procured 6.2 million tons of wheat from the local harvest and is expected to have an estimated 3.5
million tons of carryover stocks by the end of MY 2011/2012. On February 28, stocks were reported at
5.8 million tons, while last year at the same time stocks were 5.3 million tons. The breakdown of
current stock level by area is: PASSCO 1.77 million tons; Punjab 3.3 million tons; Sindh 500,000 tons;
KPK 150,000 tons; and Baluchistan 140,000 tons
The government traditionally fixes a procurement target of wheat every year assigning PASSCO and the provinces their respective procurement share. This year so far the government has not announced the procurement target raising concerns about the sustainability of the entire government procurement system.
The Ministry of Food and Agriculture (MinFA) used to be the government agency responsible to
conceive, implement and coordinate all policy regarding wheat production, procurement and marketing.
In October each year, the Federal Committee on Agriculture (FCA) under MINFA, held a meeting for
making key decisions regarding procurement price and targets just before the wheat planting season.
FCA reviewed input supply and demand, water availability and weather forecasts. Wheat area,
production and procurement targets were also fixed by the committee with input from provinces, farmer
organizations and other stake holders. This year after the devolution of MinFA under the 18th amendment, FCA did not meet in October 2011. To help address this issue, and other policy issues, the
Ministry of National Food Security and Research (NFSR) was created in November 2011. While a
decision to raise the wheat procurement price to 1,050 rupees/40 kilos was made in December, NFSR
was not involved. The new Ministry as of March 1, 2012 still did not have a budget or staff which raises
the question of how effective the Ministry will be.
Pakistan maintains a largely government controlled wheat marketing system. Wheat prices and the movement of wheat are controlled at the provincial and district levels. The Federal government sets a minimum guaranteed support price or procurement price and an issue price for wheat sold to flour mills. Grain stocks are procured and maintained by the provinces. The system aims to protect farmers from price fluctuations and to ensure a minimum return during cyclical post harvest low prices.
The government intervenes to finance the purchase of wheat and fixes their prices prior to sowing in an effort to provide good returns to cultivators and keeping the commodity markets intact. It is also assumed responsibility for the storage of millions of tons of wheat. The government wheat procurement storage and distribution system is financed through borrowed money from commercial banks. The measures adopted by the federal and provincial governments are largely inconsistent with the tenants of a free market system, but the government considers it pivotal to keep supplies and price of wheat under check. Past evidence however, indicates that the government is slow to react to changing market conditions sometimes resulting in greater shocks in the market due to lack of timely and effective decisions taken pertaining to pricing and marketing. These government initiatives fuel inflation and enlarge the fiscal deficit by creating high levels of public debt. Bank loans are utilized to procure, hold, and maintain stocks of wheat. Provincial governments need loans to buy wheat from the new harvest every year. The borrowed amount is in addition to the outstanding loans and mark up from last year. This has resulted in a situation where the outstanding amount continues to increase, creating the phenomena of circular debt. Almost twenty banks are engaged in commodity financing, with the top five banks holding a sizable average share of 92 percent.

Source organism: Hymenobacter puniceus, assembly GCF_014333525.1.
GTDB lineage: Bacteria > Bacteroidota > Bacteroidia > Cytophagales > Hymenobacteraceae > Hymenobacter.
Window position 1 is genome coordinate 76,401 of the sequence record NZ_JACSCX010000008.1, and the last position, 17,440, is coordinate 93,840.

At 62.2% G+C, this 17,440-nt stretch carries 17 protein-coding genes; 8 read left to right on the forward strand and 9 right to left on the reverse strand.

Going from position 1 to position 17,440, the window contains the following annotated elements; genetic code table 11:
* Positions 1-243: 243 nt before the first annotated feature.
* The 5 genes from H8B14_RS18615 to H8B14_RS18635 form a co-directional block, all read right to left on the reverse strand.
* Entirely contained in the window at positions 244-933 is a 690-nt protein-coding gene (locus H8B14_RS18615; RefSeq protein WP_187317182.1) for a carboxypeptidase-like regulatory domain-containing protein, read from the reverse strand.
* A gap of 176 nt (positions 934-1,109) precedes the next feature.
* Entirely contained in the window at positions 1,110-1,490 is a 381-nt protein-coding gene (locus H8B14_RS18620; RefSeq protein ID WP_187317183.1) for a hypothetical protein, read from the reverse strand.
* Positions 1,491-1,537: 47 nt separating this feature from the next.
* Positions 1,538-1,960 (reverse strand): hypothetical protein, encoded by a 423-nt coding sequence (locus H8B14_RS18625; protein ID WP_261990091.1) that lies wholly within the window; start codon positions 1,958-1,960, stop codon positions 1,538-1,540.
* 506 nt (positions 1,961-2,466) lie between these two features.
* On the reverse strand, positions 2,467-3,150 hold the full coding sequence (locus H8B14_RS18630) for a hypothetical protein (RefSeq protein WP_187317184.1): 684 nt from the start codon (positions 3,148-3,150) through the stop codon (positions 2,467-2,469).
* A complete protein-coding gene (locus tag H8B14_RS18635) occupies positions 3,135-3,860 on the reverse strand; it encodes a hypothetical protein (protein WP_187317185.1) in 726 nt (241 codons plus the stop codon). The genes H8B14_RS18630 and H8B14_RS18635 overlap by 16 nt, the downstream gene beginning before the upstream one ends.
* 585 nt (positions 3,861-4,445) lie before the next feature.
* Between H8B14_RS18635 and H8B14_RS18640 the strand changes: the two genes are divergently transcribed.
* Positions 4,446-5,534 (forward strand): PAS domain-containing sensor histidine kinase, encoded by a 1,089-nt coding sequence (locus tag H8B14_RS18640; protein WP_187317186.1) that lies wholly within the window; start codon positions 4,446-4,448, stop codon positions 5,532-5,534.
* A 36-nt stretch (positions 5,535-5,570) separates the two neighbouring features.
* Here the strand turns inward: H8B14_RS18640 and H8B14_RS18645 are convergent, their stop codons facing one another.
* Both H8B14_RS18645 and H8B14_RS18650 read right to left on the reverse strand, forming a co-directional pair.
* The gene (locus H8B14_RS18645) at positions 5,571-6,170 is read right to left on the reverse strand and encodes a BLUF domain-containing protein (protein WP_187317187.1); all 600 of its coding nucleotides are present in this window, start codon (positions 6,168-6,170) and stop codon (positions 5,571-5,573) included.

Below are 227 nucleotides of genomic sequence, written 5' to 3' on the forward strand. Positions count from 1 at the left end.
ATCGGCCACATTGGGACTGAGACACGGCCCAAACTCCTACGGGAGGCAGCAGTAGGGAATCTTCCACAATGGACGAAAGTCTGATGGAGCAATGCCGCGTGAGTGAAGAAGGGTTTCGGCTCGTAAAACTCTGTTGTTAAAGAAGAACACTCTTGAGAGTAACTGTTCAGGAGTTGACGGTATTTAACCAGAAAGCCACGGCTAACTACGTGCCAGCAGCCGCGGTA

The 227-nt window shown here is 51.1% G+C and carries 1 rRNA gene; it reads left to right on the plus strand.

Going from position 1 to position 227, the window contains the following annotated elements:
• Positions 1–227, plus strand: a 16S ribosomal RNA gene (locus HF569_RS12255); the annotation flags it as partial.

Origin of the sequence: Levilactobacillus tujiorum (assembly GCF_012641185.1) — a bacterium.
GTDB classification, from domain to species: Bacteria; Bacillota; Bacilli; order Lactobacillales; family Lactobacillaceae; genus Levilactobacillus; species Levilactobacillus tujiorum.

Commodities: Rice, Milled
Rice in Pakistan is a monsoon crop and mostly sown in the irrigated area adjacent to Indus River and its
tributaries. The ultimate production level is influenced by the extent and spread of monsoon rains.
Irrigation water is mostly sourced from the glacier melt and temperatures during the months of May and
June are important in determining the water available for irrigation. During 2011 Pakistan experienced
floods for the second year in a row. But unlike 2010 catastrophic floods, 2011 flooding was localized
and restricted to lower Sindh, damaging rice crop in the flood affected areas. Rice crop in Punjab and
upper Sindh remained unaffected. Pakistan's MY 2011/2012 rice production is now estimated at 6.5
million tons, thirty percent higher than the 2010/11 flood affected production level of 5.0 million tons.
MY 2012/13 production is forecast at 6.8 million tons. The average production of rice for the last five
years is 5.97 million tons.